KMBC and Mz-ChA-1 cells were transfected with iNOS for 24 h before treating with etoposide [known to induce apoptosis by the mitochondrial pathway (32)] and quinidine for an additional 48 h (quinidine was used to block efflux of etoposide via P-glycoprotein; Refs. 27, 33). After 48 h of treatment with etoposide/quinidine, 36 ± 6% and 45 ± 7% of Mz-ChA-1 and KMBC cells, respectively, transfected with GFP displayed the morphological features of apoptosis (Fig. 1). In contrast, the rate of apoptosis was reduced by >65% in the iNOS and GFP cotransfected cells (36 ± 6% versus 8 ± 3% for the Mz-ChA-1 cells and 45 ± 7% versus 16 ± 1% for the KMBC cells; P < 0.01). These composite data implicate NO as a potential inhibitor of the mitochondrial apoptotic pathway.
NO Inhibits Caspase 9 Activation in Cells.
We next measured caspase catalytic activity in Mz-ChA-1 cells treated with the pharmacological NO donor SNAP (26), obtaining cytosolic extracts and performing caspase catalytic assay using the fluorogenic substrate DEVD-AMC. During treatment of these cells with staurosporine or etoposide/quinidine (both agents induce the mitochondrial apoptotic pathway), caspase activity increased during apoptosis but was reduced during treatment with SNAP (Fig. 2,A). To more directly examine the polypeptides responsible for the caspase activity, we performed immunoblot analysis for active caspases 3 and 9 (Fig. 2 B). Active subunits for caspases 3 and 9 were readily detected in etoposide/quinidine-treated cells. However, treatment with SNAP blocked etoposide activation of caspases 3 and 4. Because caspase 9 is upstream of caspase 3 in the apoptotic pathway, NO appears to inhibit apoptosis by blocking caspase 9 activation.
NO Does Not Block Cytochrome c Release from Mitochondria.
In the mitochondrial pathway of apoptosis, caspase 9 is activated by cytosolic cytochrome c. Therefore, the effect of NO on cellular cytochrome c compartmentation was examined after treatment with etoposide/quinidine in the absence and presence of SNAP (Fig. 3,A). As assessed by immunoblot analysis, cytosolic cytochrome c was observed during treatment with etoposide/quinidine despite treatment with SNAP. To exclude potential loss of mitochondrial integrity during fractionation, we also assessed the cellular compartmentation of cytochrome c in cytochrome c-GFP transfected KMBC and Mz-ChA-1 cells (Fig. 3 B). In control cells, cytochrome c-GFP fluorescence colocalized with the mitochondrial dye TMRM (data not shown). We used staurosporine as a proapoptotic agent in these experiments because it induces apoptosis already after 4 h of treatment, whereas induction by etoposide takes 48 h. After treatment with staurosporine (34, 35), with or without SNAP, there was a redistribution of cytochrome c-GFP fluorescence from a punctate to a diffuse pattern in both cell lines, consistent with its release from mitochondria into the cytosol. On the basis of these observations, NO does not appear to prevent caspase 9 activation by inhibiting cytochrome c release from mitochondria.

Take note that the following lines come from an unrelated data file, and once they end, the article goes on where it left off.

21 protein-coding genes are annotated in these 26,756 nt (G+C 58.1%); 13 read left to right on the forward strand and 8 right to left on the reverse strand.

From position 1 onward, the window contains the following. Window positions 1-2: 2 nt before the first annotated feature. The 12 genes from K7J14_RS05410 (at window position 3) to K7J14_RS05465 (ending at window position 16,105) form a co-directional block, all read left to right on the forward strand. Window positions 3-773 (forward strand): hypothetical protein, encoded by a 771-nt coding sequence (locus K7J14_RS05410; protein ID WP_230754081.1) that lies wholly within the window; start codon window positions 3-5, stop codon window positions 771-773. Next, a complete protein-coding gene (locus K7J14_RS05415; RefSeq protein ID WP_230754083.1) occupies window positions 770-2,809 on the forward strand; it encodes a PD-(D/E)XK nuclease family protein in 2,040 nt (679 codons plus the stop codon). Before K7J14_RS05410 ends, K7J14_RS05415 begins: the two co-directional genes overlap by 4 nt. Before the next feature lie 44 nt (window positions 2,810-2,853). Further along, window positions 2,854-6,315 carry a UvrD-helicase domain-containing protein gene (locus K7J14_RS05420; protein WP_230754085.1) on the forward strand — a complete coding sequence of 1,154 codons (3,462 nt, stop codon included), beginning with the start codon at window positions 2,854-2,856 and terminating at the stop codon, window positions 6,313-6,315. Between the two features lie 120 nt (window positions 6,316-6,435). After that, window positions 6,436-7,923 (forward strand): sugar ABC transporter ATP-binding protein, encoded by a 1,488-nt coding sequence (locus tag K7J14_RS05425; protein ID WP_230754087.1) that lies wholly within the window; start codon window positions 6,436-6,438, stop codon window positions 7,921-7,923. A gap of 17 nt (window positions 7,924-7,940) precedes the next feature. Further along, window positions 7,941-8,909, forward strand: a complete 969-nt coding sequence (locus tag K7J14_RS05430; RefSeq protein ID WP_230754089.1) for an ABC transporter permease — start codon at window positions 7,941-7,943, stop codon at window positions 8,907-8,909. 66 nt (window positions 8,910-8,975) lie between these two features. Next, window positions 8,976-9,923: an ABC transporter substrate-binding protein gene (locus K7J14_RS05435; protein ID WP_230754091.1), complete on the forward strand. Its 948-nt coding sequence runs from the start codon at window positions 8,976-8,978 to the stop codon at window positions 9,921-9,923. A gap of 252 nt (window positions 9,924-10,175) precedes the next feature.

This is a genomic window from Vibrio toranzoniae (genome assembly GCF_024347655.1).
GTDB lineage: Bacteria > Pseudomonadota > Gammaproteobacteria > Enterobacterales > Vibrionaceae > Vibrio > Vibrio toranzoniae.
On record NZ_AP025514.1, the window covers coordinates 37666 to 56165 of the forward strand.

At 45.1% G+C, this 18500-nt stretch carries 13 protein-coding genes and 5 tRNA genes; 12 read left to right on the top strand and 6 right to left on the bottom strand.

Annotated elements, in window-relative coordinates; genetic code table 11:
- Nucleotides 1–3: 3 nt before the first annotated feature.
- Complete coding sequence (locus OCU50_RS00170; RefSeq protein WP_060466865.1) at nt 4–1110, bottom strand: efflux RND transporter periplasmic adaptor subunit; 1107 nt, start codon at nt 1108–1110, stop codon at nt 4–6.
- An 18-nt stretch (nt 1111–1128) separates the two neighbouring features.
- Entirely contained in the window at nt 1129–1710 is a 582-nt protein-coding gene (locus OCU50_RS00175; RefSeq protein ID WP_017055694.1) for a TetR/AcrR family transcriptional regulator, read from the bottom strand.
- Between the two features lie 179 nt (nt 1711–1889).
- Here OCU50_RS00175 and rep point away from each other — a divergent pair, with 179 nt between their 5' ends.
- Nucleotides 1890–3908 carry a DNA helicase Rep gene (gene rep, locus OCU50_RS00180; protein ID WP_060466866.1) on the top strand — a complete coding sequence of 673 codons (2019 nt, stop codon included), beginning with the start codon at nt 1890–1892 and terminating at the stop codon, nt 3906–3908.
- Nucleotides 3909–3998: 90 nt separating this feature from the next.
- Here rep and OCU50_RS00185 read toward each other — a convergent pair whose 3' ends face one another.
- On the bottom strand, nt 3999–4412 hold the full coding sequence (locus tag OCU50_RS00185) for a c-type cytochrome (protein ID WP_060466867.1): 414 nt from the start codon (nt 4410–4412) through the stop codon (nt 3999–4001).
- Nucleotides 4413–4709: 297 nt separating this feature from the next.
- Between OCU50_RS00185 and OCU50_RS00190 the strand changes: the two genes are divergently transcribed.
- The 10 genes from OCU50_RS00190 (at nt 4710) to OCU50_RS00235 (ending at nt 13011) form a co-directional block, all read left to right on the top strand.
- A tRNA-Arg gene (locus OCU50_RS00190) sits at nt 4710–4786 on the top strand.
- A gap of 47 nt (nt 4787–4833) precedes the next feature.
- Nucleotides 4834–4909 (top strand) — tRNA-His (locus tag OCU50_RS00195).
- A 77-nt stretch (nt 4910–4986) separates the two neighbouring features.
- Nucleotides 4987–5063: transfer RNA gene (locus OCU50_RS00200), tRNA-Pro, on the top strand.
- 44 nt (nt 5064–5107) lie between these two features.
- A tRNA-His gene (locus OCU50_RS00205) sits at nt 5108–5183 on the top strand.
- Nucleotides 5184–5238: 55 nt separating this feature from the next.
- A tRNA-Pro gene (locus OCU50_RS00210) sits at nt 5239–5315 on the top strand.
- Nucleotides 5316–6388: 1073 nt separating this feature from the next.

NO Inhibits Caspase 9 Activation in Cell-Free Systems.
The above results suggested that NO inhibits caspase 9 activation downstream of cytochrome c release. To more directly test this interpretation, a cell-free system was used to ascertain whether NO inhibits activation of caspase 9 after addition of cytochrome c. Previous findings have demonstrated that incubation of cytosolic extracts with ATP and cytochrome c results in caspase 9 and 3 activation in a time-dependent manner (29). If the cytosol was preincubated with SNAP, however, no activation of caspases 9 and 3 was observed (Fig. 4,A). These observations suggested that NO might be inhibiting caspase 9 activation directly. Indeed, SNAP also directly inhibited human recombinant caspase 9 catalytic activity in the absence of cellular constituents (Fig. 4 B). This inhibition was reversed by DTT, which is known to reduce S-NO bonds and restore activity of nitrosylated enzymes. This result suggests that NO is capable of nitrosylating caspase 9 and inhibiting its activity.